Mets release pricey Perez

Sports Network

, Last Updated: 12:41 PM ET

PORT St. LUCIE, FL - The New York Mets continued their house cleaning on Monday, releasing pitcher Oliver Perez.

The move comes just three days after the club jettisoned second baseman Luis Castillo.

Both players had one year left on their respective contracts. Perez had signed a three-year deal worth $36 million prior to the 2009 season and never lived up to expectations.

Perez, who was originally acquired by the Mets from Pittsburgh in 2006, had a rocky last two years in New York.

In 2009, he started just 14 games because of injuries and posted a record of 3-4 with a 6.82 earned run average. Last year, after struggling to an 0-5 mark with a 5.94 ERA in seven starts, he was demoted to the bullpen and refused an assignment to the minors. Following a stint on the disabled list, he was used sparingly out of the bullpen over the final two months of the year.

Overall, Perez was 0-5 in 2010 with a 6.80 ERA in 17 games. This spring, he had pitched to an ERA of 8.38 with eight walks over 9 2/3 innings.

"As I said during the winter our plan was to bring Oliver to spring training and give him a chance," said Mets general manager Sandy Alderson in a statement. "After trying him as a starter and out of the bullpen, we felt that we needed to move in a different direction."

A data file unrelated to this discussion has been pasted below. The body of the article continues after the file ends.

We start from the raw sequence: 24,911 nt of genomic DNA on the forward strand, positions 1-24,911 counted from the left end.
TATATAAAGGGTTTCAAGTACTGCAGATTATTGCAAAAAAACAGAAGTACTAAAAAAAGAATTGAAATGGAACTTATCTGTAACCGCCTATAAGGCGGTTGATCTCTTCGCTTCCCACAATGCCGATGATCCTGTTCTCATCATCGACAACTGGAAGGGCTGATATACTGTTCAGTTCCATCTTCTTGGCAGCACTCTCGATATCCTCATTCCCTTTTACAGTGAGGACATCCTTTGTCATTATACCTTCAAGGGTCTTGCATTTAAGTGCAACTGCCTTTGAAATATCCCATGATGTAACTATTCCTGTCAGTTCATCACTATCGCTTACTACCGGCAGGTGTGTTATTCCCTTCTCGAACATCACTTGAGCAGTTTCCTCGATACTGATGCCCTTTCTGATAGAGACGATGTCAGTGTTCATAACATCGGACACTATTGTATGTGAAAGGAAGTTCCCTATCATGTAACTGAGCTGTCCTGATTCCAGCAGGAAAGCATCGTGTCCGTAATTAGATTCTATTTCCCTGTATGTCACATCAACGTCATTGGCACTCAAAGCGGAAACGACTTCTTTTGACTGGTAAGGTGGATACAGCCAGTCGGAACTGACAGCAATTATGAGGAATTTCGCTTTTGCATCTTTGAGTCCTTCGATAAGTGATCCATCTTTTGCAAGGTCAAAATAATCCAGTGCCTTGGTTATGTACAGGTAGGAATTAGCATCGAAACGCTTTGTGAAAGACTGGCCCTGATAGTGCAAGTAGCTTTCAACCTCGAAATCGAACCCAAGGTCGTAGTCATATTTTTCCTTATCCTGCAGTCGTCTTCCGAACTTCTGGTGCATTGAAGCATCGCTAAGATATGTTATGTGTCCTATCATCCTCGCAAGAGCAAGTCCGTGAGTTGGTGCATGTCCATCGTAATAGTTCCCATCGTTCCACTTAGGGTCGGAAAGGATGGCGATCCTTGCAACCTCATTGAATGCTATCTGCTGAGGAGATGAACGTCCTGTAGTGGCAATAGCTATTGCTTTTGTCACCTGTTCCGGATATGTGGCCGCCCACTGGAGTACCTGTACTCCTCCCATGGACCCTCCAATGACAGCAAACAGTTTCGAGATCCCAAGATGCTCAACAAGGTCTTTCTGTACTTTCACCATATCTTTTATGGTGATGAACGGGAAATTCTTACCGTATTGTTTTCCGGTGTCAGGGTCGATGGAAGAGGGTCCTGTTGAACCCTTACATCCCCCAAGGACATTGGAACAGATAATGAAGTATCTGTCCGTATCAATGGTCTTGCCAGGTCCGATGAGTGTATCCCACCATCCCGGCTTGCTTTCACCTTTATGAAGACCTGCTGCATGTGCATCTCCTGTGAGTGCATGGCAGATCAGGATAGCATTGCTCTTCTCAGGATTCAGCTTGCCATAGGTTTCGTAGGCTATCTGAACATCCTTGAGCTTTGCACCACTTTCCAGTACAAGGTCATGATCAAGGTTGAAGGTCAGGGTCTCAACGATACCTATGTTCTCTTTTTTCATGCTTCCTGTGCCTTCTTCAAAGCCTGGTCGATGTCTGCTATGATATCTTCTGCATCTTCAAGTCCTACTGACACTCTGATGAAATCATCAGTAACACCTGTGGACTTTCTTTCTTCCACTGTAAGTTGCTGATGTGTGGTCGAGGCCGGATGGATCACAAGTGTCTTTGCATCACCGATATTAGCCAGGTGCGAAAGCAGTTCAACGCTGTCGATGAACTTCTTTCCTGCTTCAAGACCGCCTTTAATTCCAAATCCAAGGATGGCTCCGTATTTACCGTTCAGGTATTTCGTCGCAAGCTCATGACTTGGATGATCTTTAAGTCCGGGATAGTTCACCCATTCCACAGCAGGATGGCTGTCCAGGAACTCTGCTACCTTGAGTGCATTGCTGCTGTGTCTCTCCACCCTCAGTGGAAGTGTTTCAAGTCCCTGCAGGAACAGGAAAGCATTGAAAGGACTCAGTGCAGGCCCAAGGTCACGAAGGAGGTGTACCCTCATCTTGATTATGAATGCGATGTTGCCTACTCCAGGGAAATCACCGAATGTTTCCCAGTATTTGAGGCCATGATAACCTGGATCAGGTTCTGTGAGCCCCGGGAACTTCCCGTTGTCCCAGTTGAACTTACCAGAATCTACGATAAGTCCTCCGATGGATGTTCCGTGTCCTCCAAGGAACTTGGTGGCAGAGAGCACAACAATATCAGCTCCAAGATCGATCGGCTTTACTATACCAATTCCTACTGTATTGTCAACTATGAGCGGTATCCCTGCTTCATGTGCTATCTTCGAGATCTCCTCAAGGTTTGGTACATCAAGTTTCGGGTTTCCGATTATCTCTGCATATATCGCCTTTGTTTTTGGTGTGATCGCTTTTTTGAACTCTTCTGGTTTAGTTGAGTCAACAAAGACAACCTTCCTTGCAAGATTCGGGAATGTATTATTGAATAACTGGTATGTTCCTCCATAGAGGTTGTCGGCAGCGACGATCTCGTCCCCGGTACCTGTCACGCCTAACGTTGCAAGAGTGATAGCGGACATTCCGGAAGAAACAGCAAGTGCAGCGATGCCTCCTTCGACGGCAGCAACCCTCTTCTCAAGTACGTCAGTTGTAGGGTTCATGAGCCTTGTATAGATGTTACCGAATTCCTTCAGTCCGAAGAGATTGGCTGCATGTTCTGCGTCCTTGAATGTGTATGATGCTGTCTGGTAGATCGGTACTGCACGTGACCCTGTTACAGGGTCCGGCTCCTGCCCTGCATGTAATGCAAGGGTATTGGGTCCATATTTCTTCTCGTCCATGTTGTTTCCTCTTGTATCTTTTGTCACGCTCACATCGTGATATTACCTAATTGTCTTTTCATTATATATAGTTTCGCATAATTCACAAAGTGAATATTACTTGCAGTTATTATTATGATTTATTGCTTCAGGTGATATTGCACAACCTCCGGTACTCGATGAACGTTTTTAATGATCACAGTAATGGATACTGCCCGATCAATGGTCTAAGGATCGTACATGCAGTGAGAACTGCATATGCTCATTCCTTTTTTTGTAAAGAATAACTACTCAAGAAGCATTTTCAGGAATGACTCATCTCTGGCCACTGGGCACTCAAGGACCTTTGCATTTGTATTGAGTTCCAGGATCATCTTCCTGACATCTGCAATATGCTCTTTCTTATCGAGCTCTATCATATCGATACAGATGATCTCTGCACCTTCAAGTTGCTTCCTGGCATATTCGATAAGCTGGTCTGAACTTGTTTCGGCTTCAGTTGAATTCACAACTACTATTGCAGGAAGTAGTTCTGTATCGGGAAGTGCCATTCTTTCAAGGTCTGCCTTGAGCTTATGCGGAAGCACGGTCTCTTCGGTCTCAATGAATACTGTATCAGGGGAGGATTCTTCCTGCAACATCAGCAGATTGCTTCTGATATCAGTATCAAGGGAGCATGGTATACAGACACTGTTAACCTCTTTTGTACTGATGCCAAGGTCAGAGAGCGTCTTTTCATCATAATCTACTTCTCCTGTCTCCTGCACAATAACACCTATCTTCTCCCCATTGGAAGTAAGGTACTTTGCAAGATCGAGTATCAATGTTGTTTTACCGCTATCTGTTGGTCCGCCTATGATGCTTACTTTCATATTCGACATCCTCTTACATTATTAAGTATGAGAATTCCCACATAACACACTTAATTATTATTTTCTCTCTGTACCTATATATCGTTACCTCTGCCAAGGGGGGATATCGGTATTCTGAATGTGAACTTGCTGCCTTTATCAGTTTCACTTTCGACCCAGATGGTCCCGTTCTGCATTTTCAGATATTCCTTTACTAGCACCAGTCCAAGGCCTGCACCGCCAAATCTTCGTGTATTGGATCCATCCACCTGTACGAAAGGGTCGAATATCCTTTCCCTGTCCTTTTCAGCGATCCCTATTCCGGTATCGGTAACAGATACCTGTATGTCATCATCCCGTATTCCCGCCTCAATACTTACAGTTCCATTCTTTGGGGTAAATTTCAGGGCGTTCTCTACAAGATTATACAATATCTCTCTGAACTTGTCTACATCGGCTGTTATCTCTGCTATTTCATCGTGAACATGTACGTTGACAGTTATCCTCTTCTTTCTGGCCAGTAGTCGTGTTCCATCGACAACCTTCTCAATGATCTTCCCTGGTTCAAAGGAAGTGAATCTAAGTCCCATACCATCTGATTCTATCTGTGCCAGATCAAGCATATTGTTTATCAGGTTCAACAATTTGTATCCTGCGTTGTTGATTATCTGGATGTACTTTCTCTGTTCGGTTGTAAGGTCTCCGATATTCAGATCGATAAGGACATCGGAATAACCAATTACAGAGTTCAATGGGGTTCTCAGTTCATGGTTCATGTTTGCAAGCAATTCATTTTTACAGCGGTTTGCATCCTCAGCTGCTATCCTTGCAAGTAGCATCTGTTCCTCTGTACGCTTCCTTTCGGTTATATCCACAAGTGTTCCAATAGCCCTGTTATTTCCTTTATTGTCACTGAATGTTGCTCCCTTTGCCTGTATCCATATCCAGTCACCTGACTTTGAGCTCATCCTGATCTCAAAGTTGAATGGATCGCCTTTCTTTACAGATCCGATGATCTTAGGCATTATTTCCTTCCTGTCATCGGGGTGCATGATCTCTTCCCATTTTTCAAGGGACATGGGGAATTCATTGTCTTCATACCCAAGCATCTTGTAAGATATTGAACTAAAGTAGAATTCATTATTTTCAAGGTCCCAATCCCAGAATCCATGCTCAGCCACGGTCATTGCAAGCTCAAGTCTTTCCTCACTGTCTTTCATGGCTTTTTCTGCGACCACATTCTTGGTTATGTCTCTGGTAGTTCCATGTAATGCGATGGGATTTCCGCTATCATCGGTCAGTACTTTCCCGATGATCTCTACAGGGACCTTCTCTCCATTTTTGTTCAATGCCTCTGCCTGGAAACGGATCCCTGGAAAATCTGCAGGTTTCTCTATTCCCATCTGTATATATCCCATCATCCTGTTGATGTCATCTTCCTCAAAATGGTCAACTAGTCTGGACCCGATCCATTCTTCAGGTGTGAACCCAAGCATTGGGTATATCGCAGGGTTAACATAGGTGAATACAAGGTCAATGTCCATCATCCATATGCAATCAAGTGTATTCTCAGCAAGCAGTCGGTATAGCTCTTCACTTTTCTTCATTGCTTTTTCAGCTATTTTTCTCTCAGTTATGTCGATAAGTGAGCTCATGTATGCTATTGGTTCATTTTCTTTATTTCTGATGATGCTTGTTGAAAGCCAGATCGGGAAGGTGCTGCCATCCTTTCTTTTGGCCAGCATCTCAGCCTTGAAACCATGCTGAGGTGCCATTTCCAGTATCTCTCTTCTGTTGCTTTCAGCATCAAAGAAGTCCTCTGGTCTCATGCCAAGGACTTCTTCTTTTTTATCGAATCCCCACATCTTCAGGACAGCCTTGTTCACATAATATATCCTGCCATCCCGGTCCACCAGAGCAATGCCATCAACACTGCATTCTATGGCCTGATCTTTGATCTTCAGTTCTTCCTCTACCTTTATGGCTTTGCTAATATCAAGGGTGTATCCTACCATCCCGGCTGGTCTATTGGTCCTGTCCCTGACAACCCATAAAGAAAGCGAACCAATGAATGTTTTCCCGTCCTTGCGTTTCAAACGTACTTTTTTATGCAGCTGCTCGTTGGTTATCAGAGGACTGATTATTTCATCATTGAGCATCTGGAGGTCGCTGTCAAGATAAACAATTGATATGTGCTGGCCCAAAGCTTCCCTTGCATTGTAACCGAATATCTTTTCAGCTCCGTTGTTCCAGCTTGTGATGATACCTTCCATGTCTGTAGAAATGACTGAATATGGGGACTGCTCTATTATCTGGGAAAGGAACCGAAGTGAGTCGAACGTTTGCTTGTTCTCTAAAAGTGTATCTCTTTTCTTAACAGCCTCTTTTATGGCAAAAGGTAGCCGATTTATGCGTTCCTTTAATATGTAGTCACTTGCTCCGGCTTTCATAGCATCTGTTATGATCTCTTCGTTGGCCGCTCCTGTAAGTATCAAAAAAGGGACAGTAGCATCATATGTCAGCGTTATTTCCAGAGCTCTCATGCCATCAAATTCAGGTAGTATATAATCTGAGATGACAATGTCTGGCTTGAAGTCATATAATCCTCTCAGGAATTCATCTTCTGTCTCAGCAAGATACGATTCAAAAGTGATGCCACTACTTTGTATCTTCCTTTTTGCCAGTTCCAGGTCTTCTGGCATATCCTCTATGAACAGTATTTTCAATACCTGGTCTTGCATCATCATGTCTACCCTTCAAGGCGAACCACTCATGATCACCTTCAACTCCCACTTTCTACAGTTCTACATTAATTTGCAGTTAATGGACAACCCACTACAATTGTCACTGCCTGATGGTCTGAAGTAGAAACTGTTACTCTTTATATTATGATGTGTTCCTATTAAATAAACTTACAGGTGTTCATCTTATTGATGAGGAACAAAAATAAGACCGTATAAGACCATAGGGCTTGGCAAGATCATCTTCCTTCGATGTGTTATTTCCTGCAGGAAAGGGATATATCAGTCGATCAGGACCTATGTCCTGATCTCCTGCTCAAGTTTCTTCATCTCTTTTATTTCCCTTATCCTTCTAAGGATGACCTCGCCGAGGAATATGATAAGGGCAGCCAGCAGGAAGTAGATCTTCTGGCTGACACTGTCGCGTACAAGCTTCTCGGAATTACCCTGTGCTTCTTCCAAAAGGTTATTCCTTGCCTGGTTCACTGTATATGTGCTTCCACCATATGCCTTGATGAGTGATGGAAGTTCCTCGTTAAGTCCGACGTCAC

Because of his lofty salary and the Mets' reported financial issues stemming from the Bernie Madoff scandal, eating the final year of Perez's contract likely had to be approved from ownership.

"[Manager] Terry [Collins] and I met and I went to Jeff [Wilpon], told him my recommendation and Jeff approved on behalf of ownership," Alderson added.

The 29-year-old lefty did have two solid years with the Mets. After helping New York to the NLCS following his midseason acquisition in 2006, he was 15-10 with a 3.56 ERA in 29 starts in 2007 and 10-7 with a 4.22 ERA in 34 outings the following year.

Perez has a career record of 58-69 with a 4.63 ERA in 206 games, including 195 starts, over nine seasons with San Diego, Pittsburgh and the Mets.


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